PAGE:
Aerial surveys taken back on January 18 along Kentucky Lake’s Tennessee National Wildlife Refuge may help tell some of the waterfowl saga. Earlier in January duck numbers had a brief surge in the aftermath of a rare cold snap and peaked at 244,000. That’s a hefty number for this area.

However, last week’s survey showed duck numbers had declined to 174,000. The refuge lost over 70,000 ducks from early to late January, a likely reflection of the extended spell of warm weather that saw ducks move west toward the Mississippi River after some rains or perhaps fly back north to some degree.

Duck hunters in extreme West Tennessee had some improvement last week but most felt a lot of ducks this season had chosen to linger in Missouri with brief periods of movement into West Tennessee at times only to vacate after a short stay.

Another indication of the warm season was the number of greenwing teal seen and taken by hunters across the region lately. Traditionally greenwing teal move out of this area by Christmas as they cannot tolerate extended periods of bitter cold.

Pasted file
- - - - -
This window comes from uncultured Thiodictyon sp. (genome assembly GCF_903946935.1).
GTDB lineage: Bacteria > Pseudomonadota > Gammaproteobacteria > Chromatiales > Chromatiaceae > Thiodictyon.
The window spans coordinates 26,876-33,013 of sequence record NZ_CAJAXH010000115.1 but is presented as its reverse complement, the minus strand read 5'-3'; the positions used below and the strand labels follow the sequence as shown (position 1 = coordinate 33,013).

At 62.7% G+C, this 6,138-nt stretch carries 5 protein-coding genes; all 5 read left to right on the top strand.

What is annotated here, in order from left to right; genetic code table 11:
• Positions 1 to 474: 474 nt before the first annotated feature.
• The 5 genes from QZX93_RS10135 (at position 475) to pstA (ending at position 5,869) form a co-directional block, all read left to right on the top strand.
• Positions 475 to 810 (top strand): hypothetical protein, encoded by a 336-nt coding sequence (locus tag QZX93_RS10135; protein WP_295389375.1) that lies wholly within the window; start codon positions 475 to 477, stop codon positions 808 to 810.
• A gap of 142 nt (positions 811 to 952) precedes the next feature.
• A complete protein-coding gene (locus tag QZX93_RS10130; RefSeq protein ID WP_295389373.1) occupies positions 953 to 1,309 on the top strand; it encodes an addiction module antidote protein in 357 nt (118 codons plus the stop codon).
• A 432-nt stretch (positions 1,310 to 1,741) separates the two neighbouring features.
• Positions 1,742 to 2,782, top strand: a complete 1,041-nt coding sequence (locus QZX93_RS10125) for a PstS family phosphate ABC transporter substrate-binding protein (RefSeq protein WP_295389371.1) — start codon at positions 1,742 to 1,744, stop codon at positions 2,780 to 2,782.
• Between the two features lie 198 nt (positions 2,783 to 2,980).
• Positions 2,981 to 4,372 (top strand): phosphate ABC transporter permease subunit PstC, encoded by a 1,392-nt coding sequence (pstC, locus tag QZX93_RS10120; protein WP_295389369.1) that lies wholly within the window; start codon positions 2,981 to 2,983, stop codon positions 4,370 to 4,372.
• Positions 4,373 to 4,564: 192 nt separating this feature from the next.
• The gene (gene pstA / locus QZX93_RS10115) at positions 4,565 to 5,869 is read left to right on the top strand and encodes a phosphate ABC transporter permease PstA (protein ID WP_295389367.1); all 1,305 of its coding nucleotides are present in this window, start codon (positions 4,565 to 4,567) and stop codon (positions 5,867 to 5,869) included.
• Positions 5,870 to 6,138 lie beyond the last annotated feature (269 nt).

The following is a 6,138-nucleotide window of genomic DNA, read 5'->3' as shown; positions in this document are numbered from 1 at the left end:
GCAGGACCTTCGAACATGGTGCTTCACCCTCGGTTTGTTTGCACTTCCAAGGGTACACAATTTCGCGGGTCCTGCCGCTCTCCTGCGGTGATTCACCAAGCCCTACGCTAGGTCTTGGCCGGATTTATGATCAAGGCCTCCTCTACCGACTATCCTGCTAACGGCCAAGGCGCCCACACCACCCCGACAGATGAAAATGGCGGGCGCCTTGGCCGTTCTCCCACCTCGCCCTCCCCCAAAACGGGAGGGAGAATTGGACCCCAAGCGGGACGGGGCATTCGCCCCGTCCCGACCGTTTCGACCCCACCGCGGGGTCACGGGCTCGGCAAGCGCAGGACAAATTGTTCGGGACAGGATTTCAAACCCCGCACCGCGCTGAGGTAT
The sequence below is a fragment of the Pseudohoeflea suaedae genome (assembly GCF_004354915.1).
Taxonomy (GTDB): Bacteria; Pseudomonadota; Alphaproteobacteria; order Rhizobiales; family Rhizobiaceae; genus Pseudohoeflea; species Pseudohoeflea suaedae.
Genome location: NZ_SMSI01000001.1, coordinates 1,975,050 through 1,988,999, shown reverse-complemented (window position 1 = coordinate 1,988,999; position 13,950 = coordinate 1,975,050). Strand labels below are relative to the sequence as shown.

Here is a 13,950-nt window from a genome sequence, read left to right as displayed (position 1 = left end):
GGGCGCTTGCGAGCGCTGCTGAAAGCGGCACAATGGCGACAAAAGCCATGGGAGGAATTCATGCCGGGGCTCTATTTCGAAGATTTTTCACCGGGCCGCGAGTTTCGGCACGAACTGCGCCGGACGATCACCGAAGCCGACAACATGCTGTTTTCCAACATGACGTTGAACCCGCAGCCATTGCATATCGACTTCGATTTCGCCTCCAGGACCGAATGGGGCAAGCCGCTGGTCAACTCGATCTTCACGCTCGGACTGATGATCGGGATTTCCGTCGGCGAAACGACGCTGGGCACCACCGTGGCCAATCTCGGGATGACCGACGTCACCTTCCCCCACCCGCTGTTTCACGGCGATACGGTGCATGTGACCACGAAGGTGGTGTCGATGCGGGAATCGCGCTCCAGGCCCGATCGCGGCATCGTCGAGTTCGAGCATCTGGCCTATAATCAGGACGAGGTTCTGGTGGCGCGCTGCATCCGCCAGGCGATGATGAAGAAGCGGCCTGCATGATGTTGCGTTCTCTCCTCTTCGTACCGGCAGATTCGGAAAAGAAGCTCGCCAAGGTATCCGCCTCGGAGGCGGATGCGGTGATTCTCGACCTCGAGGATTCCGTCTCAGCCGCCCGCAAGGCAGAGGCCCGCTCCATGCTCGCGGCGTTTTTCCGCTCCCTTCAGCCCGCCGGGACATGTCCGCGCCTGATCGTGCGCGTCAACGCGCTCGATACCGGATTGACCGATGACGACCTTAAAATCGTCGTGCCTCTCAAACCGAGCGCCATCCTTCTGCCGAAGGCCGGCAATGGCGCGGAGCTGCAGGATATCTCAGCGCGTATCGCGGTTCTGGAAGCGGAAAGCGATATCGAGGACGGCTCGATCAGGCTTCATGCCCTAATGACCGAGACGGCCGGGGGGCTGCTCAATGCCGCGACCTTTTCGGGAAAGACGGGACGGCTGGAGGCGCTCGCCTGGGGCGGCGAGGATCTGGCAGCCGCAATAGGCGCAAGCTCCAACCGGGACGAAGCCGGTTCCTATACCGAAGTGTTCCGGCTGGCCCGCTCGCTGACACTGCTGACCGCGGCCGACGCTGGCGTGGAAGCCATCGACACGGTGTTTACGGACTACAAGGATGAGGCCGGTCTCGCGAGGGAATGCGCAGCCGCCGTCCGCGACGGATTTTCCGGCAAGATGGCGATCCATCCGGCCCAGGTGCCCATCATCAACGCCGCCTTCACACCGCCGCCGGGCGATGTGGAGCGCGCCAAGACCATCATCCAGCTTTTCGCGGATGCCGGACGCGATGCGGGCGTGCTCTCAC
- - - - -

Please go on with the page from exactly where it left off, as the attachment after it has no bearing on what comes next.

Singing in harmony as to a dull season have been hunters in Springville bottoms, Big Sandy and Gin Creek wildlife management areas and most of the blinds in Camden bottoms as well. There were a few blinds that bagged ducks early in the season but the success rate fell off drastically once the early ducks faded and no new ones took their place.

Seems there’s always a few blinds scoring well even during a slow season but the lucky ones were in the minority this year. For most their success was inconsistent.

Season started with drought conditions across the region back in late November and that worked in favor of a few spots but really dealt a whammy blow to others. Those who benefitted at the expense of others got a dose of hard times themselves once season reached the half-way point.

Tennessee duck hunters weren’t the only ones winning a few battles but losing the war.